Prince Edward school board sets rules for religious exemption

Published 2:00 am Tuesday, January 23, 2024

If parents want their child not to attend school in Prince Edward County Public Schools, citing a religious exemption, then they have to give the district something in return. The Prince Edward school board amended their religious exemption policy during their Wednesday, Jan. 17 meeting, which was pushed back a week due to winter weather. 

In some ways, the school board agreed to streamline the process. Under the old guidelines, the district required a full application be submitted each year by the parents, going over their case in detail. Now, that application will just be required once and kept on file. Instead of a yearly application, the district is just requiring that parents send a yearly letter of intent, confirming that they still plan to keep the student out of school for religious purposes. 

“We are simply saying no matter what the reason, we need a letter of intent annually,” Prince Edward Superintendent Dr. Barbara Johnson told the board. “Not an application annually but a letter of intent. According to our attorney, a school division has the right to ask for that because a school division is responsible ultimately for children attending school.”  

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Board members asked if the change meets 100% the letter of the law. Johnson said yes, adding that it had been vetted with the district’s law firm multiple times. 

What is required?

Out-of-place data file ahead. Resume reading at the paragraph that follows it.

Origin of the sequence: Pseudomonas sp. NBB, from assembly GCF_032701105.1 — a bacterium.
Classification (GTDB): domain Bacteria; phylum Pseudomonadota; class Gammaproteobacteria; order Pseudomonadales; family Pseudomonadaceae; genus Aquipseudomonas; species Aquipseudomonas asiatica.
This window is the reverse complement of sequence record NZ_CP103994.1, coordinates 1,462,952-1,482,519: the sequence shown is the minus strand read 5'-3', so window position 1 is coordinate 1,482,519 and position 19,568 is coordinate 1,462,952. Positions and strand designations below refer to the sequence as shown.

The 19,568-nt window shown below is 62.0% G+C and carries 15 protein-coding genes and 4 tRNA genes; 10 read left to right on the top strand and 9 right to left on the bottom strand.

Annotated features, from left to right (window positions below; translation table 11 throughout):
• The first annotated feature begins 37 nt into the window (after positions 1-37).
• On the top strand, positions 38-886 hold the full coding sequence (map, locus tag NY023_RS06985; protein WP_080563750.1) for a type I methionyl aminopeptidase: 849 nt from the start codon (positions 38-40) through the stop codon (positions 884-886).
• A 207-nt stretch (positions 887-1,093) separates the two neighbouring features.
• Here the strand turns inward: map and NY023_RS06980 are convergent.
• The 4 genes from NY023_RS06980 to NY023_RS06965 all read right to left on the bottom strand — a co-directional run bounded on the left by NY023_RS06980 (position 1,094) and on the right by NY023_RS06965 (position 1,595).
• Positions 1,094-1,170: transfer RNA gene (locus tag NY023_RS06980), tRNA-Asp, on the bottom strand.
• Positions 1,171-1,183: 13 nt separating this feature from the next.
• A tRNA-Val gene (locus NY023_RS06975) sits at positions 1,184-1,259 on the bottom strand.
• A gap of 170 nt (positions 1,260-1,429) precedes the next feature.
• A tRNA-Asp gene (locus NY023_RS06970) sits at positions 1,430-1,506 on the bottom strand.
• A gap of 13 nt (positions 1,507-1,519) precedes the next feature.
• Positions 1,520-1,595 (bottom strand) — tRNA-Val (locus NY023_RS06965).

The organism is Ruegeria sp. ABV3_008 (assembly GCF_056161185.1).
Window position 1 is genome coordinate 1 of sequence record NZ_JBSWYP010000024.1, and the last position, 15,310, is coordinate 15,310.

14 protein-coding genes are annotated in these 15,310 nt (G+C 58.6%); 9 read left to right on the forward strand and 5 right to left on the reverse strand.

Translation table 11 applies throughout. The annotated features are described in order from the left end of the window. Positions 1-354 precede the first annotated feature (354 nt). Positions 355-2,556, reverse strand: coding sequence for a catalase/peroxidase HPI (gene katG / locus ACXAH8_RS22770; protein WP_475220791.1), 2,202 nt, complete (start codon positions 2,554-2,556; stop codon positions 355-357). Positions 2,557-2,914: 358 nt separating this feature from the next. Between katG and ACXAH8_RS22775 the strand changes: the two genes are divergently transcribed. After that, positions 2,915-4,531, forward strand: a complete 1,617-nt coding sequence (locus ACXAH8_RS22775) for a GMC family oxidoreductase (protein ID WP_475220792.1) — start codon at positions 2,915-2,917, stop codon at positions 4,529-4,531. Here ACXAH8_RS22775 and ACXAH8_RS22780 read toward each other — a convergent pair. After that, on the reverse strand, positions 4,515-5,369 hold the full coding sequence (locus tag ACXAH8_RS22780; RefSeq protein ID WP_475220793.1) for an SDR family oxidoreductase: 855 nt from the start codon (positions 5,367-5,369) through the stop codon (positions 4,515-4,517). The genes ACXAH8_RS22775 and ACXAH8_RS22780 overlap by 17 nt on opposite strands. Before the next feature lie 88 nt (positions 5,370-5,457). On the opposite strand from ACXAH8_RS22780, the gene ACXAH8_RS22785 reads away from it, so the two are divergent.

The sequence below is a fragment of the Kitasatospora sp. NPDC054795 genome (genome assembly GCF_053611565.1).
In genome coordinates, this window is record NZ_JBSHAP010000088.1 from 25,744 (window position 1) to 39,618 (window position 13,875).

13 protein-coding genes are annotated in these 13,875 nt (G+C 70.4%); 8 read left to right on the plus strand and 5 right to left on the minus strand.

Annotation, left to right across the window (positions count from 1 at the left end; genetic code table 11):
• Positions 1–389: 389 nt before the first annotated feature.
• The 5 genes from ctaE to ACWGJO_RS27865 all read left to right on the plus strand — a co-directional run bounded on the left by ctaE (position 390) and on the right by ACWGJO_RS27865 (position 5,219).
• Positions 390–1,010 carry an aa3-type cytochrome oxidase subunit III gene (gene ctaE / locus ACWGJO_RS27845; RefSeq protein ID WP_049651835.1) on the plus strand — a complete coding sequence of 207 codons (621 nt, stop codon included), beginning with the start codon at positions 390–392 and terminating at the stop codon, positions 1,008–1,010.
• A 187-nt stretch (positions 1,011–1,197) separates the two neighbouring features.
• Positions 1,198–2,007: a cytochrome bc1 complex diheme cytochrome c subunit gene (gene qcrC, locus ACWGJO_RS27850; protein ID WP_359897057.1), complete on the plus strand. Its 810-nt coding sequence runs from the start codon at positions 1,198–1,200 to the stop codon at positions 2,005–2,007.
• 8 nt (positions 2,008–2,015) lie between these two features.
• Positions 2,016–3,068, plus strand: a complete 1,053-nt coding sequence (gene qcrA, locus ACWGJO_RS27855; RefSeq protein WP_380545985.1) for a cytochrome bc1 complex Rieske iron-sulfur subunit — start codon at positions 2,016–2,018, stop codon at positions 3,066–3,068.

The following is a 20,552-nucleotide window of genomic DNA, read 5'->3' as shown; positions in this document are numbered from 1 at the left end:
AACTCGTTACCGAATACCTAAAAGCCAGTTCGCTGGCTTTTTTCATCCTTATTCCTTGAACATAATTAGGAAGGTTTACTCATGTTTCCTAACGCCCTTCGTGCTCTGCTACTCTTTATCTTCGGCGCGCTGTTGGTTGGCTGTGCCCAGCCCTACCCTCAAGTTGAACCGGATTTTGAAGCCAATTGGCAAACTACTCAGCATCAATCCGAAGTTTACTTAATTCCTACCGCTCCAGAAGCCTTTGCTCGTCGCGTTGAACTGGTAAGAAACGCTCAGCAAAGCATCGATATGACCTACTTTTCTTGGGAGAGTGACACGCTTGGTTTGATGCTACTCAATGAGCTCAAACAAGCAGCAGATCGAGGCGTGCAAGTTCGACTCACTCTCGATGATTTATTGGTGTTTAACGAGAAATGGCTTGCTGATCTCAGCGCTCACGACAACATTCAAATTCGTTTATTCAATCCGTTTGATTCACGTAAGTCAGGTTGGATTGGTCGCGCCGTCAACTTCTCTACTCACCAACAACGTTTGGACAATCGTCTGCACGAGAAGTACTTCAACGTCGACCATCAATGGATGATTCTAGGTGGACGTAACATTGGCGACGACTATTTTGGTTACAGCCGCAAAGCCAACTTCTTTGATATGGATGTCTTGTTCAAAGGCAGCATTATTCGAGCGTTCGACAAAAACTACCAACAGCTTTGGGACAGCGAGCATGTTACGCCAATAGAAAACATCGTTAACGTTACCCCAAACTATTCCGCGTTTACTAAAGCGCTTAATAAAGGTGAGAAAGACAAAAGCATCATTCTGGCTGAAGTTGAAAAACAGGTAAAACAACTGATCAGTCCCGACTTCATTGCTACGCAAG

If you want your child not to attend school in the district on religious grounds, the first step is an application. The parents have to give the name and birth date of each child that lives at home, then explain if attending public school violates the family’s religious beliefs. Third, they have to answer if it’s “your belief that your children should not attend public school based on a specific religious teaching, or is it based on your personal moral, political, philosophical or sociological beliefs?”

Under the new policy, those questions will only need to be answered one time. 

“The application is submitted only once and as part of that application, you need to answer questions 1, 2 and 3,” Johnson said. “But after that, you only have to submit a letter of intent. If you are not sending your child to a public school, you have to send a letter of intent annually.”  

That application then goes before the school board for consideration. If parents don’t fill out the application or ignore some of the questions, then Prince Edward’s policy states that “could result in a finding that the parents are in violation of state compulsory education laws.”